Greg W
05-10-2007, 10:12:44
See what I mean...

http://users.bigpond.net.au/gregpw/garcon.jpg

MoSe
05-10-2007, 10:39:07
bah!

garç-on
garç-off

Drekkus
05-10-2007, 11:13:49
ç is just an upside down 5!!!

Greg W
05-10-2007, 11:16:53
With a small head!

C.G.B. Spender
05-10-2007, 11:20:18
Isn't ist Gaston?

http://www.nettown.be/ecard/images/g_lag_35239.jpg

Drekkus
05-10-2007, 11:24:22
Isn't ist, oder soll?

C.G.B. Spender
05-10-2007, 11:25:19
sollte

Drekkus
05-10-2007, 11:33:33
sollte pretzels

C.G.B. Spender
05-10-2007, 11:38:51
zoere heern

Drekkus
05-10-2007, 11:47:13
hollandische matjes

MoSe
05-10-2007, 11:51:45
Gefillte fisch!

JM^3
05-10-2007, 14:19:38
What is interesting is people in other feilds often use Doctor/etc. but in physics we all just use first names.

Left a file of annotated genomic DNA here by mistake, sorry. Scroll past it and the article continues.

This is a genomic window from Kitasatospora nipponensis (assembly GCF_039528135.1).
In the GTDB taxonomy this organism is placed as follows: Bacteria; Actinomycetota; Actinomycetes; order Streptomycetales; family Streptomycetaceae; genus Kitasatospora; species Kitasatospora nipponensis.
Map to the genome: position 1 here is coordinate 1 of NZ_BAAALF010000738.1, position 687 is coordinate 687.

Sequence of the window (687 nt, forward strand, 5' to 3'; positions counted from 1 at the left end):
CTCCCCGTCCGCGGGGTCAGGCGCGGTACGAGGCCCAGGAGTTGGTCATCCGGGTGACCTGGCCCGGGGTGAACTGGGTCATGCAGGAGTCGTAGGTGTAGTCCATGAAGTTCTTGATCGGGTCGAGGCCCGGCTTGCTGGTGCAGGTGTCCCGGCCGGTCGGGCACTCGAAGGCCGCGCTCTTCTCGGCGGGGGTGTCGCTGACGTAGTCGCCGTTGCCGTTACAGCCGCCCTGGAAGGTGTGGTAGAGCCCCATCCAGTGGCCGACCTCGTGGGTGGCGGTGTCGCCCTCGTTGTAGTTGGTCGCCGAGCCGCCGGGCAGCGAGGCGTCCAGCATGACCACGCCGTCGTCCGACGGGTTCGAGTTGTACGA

JM

MoSe
05-10-2007, 14:20:25
you'll name your son Doctor??????

mr_B
05-10-2007, 14:24:57
Originally posted by C.G.B. Spender
Isn't ist Gaston?

http://www.nettown.be/ecard/images/g_lag_35239.jpg that's Guust Flater you fewl

MDA
11-10-2007, 15:18:41
So is (hon), not (hons), "honorary" or "with honors"?

insert "u"'s and "FOK U"'s where appropriate

Funko
11-10-2007, 15:27:46
Hon before a degree or (h.c.) after a degree would normally indicate it was honorary.

Rt. Hon

Stands for Right Honourable, which is a member of the privy council, any current or former UK cabinet minister.

Vincent
11-10-2007, 16:03:46
Right on!

MDA
11-10-2007, 17:10:10
Ahh, thanks! You probably saved the US government six figures in contracting fees to get the bottom of that.

Dyl Ulenspiegel
11-10-2007, 18:16:39
Originally posted by JM^3
What is interesting is people in other feilds often use Doctor/etc. but in physics we all just use first names.

JM

"Jon Miller, Jon" in varying spellings?

Funko
12-10-2007, 08:44:11
Originally posted by MDA
Ahh, thanks! You probably saved the US government six figures in contracting fees to get the bottom of that.

Shit, I'd have done it for 5 figures!